10 Questions You Always Wanted to Ask a Football Hooligan
All photos by Hakki Topcu
The 2018 FIFA World Cup

10 Questions You Always Wanted to Ask a Football Hooligan

Ahead of the World Cup, we delve into the mind of a hooligan, to try to understand why they love fighting so much.
20 June 2018, 8:30am

This article originally appeared on VICE Germany

Lots of football fans are worried that, at some point, hooliganism will spoil the World Cup for everyone. After chatting with *Dennis, it's clear where those worries stem from. He is a proud hooligan and supporter of Dynamo Dresden, a second-tier club in eastern Germany. "It's not that I think it's cool to hurt people," he told me. "It's just that I get a kick out of throwing punches."

Dennis claims his father is proud of his "hobby", but says he hasn't told his mum that he likes to participate in organised fights in fields and forests with two dozen other grown men who are as passionate about punching as he is.

According to the German police, there are roughly 3,643 football supporters in the country who have been officially categorised as "violent fans", while thousands more are considered "violence-inclined". I spoke to Dennis to find out why he loves fighting so much, what sort of injuries he has suffered and whether he is a danger to the public.

VICE: Do you go to matches just to fight?
Dennis: No, I go to support Dynamo. Fights don't actually break out inside stadiums very often anymore. It's been almost 20 years since there's been a proper brawl in a ground. Back then, club owners would encourage hooligans to be aggressive – giving us free beer at halftime, before things kicked off on the final whistle. But the police have really cracked down on all that now.

The real fights take place outside the stadiums, sometimes in fields and forests. Most of these fights only last a couple of minutes, but it feels like an eternity. In Germany and across much of Western Europe, hooliganism is part of our football tradition. Eastern European hooligans are more into ice hockey, basketball and, sometimes, even water polo.

What's the worst injury you've ever inflicted on someone?
I don't know, because I don't really care about my opponents. I don't send them a card afterwards to check that they're OK. I once heard that someone I punched suffered a double-jaw fracture, but I can't say for sure if that's the worst injury I've caused. As soon as I knock someone to the ground and they stay there, I leave them alone. It's in our code of conduct that it has to end there.

Has anyone ever died in a fight?
Not that I've seen, but I know someone who ended up in a wheelchair. Personally, I've broken several of my bones. I once fractured my wrist because I hit someone too hard. But saying all this, Russian and Polish hooligans are a lot worse than us.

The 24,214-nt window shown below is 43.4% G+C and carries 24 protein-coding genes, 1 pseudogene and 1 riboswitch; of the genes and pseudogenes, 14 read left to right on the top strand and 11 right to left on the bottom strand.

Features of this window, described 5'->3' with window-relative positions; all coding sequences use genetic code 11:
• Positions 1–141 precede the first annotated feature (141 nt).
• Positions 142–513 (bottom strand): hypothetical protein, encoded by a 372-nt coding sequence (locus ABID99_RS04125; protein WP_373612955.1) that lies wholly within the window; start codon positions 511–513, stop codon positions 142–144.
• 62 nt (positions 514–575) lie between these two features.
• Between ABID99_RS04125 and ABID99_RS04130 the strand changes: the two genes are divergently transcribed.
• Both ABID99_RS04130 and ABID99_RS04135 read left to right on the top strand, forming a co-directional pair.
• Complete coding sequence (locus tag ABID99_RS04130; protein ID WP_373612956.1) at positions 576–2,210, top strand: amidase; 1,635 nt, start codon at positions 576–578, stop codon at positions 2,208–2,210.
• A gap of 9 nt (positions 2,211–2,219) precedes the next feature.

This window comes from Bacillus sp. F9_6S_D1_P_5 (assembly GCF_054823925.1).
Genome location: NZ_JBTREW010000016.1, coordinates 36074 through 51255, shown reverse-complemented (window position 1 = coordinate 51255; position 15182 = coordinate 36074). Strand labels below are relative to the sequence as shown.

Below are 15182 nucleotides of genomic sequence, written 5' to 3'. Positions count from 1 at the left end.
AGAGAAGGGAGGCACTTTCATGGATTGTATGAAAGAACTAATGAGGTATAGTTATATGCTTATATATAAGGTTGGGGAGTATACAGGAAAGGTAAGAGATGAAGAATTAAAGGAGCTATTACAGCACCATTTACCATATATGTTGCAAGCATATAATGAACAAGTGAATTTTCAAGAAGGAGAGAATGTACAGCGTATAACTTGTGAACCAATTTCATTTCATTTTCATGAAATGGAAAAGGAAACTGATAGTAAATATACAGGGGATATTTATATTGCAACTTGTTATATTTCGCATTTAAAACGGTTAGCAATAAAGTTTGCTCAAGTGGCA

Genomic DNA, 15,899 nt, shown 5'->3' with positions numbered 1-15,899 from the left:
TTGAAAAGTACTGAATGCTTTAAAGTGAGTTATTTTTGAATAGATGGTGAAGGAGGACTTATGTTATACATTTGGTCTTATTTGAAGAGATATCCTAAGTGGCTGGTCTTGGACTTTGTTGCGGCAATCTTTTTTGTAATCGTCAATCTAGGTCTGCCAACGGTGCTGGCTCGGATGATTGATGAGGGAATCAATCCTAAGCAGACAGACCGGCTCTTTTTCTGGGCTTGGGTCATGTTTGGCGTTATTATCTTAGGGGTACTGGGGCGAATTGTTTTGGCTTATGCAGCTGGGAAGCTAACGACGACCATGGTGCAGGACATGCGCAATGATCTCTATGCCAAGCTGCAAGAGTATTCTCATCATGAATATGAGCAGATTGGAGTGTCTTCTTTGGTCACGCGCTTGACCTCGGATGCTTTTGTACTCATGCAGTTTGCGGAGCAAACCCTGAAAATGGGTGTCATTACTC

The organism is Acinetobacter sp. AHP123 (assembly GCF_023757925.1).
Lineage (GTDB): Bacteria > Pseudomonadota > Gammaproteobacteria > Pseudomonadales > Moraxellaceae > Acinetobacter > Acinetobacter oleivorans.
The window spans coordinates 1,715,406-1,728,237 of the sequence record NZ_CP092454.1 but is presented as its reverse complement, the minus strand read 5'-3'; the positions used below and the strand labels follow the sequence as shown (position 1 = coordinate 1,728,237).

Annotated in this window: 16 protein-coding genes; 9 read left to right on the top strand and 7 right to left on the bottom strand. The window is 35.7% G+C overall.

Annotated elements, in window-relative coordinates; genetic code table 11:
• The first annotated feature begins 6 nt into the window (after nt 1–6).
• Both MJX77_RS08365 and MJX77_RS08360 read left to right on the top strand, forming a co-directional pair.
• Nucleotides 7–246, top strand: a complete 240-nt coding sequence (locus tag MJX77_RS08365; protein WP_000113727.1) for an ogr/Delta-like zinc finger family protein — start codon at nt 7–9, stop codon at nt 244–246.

How do you arrange fights?
Every group has a leader, who calls up other leaders to organise fights. But they never plan anything on the phone. In Germany, loads of hooligans have their phones tapped. The leaders then meet up in person to plan where we're going to fight and how many people on each side should come. Most of the time it's between ten and 20 blokes. The leaders will also discuss the finer details, like making sure nobody brings any weapons or weighted gloves. I always wear a protective cup, and I prepare by not drinking alcohol and getting plenty of rest in the three days leading up to a fight.


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Do hooligans become more stupid the more fights they have?
When I'm on my way to the next game, it's as if... wait, what kind of stupid question is that? Are you trying to provoke me?

Are you a danger to the public?
Maybe. But I think I maintain some balance in my life. I don't go looking for fights in my day-to-day life, but if someone provokes me on the street, it's their own fault what happens next.

Why don't you have a more productive hobby?
Different strokes for different folks, I guess. Some people like to hunt rhinos in Africa, I like to smash heads in. I've also got some relaxing hobbies, though. I like eating Italian food, for example.

Are all hooligans extremely right-wing?
I'm not on the extreme right-wing, but I'd guess that about half of all hooligans are. Around them, you always hear the sort of jokes you'd expect to hear – jokes against Jewish people, Muslims, Angela Merkel. I actually don't think I know any hooligans who are left-wing.

Are there women who are particularly attracted to hooligans?
Yes, you do get a few.

Do you take any supplements to make you stronger?
No, I don't take any training supplements. I prefer cocaine.

*Name has been changed to protect his identity